When my oldest daughter left for college, her younger sister was sad to see her go but was ecstatic to hear that she could take over her bedroom and its attached bathroom. But with a change in room ownership came a request for a new bathroom color – a bright yellow like her sun dress or the daisies in our front yard. With these visualizations firmly implanted in my mind, I went to my local home improvement store to find myself faced with over three dozen yellow shades from four different paint companies. Bright and bold or soft and subdued? Metallic, shade, denim and weathered rocks – very cool, but impractical. After reviewing all of the paint swatches and a lot of metaphoric reasoning by my daughter, we finally narrowed the choices down to three. Back at the store, I was now faced with various paint types and prices that reflected different brand positions and technical characteristics. Flat, matte, eggshell, satin, semigloss or high-gloss? Added primer, exceptional durability, superior stain resistance, and an easy-to-clean finish – all a must for this bathroom. Low-odor paints, great! Zero-VOC formula, what? Does the average consumer even know what VOC stands for? I called my cousin, a paint contractor in New York, for his advice, and was lectured on paint adhesion, chemical resistance, additives, binders and VOC levels. What I did remember was not to buy on the basis of price alone, so I ended up buying the paint priced in the middle of the pack. Although my cousin supplied me with a lot more information than I needed to purchase two gallons of paint, our talk did motivate me to learn about how companies develop new paint shades and types.

In this article I address the essential software features used by leading coatings manufacturers to help bring their products to market, faster and cheaper, specifically from the product developer’s perspective. After a number of interviews, I discovered that many paint manufacturers use spreadsheets to manage their formulas today, and surprisingly, even those who have advanced formulation software at their disposal. Why? One reason is that many product developers don’t trust that their equations can be accurately replicated in a software vendor’s application. And that’s a great point to address first…

Effectively Managing Equations

Product developers rely on their equations to calculate pigment %, volatile %, organic solvent %, solid %, density, specific gravity, bulking factor, PVC %, % volume, P/B ratio, spread @ 1mil, CPSFA @ 1 mil, and coating and material VOC. It is imperative that all of an item’s physical property fields, including HazMat and HMIS parameters, and industry-standard equations, are definable in one’s software solution for formulation and SDS reporting purposes. In fact, many leading ERP applications are delivered with these industry-standard fields and templates, and provide users with the ability to create their own parameters and equations to ensure one’s equations can be replicated and validated within the formulation module.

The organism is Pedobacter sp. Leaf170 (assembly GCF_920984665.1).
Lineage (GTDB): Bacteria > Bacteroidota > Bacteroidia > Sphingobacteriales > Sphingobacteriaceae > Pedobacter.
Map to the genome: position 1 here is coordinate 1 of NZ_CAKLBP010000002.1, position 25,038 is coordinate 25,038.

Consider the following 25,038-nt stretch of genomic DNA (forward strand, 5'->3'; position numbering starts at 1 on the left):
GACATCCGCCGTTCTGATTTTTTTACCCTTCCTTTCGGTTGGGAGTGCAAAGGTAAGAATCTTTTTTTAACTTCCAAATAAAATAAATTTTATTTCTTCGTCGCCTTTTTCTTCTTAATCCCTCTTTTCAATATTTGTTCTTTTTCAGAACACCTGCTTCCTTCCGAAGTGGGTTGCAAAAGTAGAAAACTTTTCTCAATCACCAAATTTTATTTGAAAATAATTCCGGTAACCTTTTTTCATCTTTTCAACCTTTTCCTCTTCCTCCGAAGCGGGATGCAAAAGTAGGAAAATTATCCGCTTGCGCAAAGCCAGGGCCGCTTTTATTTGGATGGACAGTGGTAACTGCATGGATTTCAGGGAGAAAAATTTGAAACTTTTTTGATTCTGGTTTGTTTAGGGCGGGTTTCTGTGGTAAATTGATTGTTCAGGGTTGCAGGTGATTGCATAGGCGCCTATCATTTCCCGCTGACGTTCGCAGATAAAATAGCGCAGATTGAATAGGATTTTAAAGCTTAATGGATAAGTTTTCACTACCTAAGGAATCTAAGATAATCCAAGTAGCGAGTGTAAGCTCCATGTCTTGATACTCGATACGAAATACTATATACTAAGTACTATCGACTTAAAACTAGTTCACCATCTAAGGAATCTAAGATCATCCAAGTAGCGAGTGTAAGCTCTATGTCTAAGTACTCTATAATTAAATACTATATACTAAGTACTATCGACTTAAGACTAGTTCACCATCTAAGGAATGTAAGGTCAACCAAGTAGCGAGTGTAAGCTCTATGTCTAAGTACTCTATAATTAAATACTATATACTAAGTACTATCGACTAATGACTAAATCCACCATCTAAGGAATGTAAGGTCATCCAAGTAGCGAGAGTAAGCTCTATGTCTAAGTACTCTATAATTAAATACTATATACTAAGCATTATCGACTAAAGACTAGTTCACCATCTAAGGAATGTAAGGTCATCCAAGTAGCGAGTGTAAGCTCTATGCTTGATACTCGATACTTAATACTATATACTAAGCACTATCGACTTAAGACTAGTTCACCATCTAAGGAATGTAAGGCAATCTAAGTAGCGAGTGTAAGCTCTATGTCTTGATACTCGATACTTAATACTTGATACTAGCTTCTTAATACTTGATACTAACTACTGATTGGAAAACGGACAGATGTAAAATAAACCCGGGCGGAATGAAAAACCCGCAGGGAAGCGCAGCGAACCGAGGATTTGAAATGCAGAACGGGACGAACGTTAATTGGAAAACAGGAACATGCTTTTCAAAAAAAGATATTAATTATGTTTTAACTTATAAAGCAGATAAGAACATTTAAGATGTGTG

What happens when one of these values are found to be out of tolerance? Advanced formulation modules will immediately bring this situation to the product developer’s attention by highlighting out-of-tolerance values in a property display table, generating an onscreen alert or even an email. The power of a formulation module is in its ability to dynamically change ingredient values to meet specific target property values and even prevent users from including certain ingredients in formulas based upon the presence of other ingredients. For manufacturers who ship across state lines or to other countries, the formulation module must highlight those ingredients that are not permitted or not allowed in certain amounts.

I should point out that formula and packaging bill of materials (BOM) specifications are managed as separate entities within software applications built specifically for formula-based process manufacturers. Product developers can focus all their attention on developing formula specifications rather than dealing with packaging BOM specifications. And when multiple product developers are modifying or creating their own formulas, one can always roll back to a prior version if needed.

Gaining Visibility to Actionable Costing Data

So management asks what the expected costs are for that formula you are developing right now. It’s a common request that can easily be provided when the formulation module has real-time access to accurate purchasing and inventory information. The estimated cost of a finished good or intermediate (e.g. base paint) is a roll up of ingredient, consumable and labor costs. With an integrated formulation module, ingredient costs are based upon average, standard, last purchased or actual costs of the ingredients. The cost of any item in development or not currently available can be defined as a theoretical cost. Any consumables used on the production line are typically noted in the formula, along with their fixed costs. Some formulation modules allow the user to embed both indirect and direct labor costs within the formula specification. Various setup and fixed costs, overhead costs by % and dollar figures, and variable costs by units, weights and volumes are definable and linked to configured labor types and rates.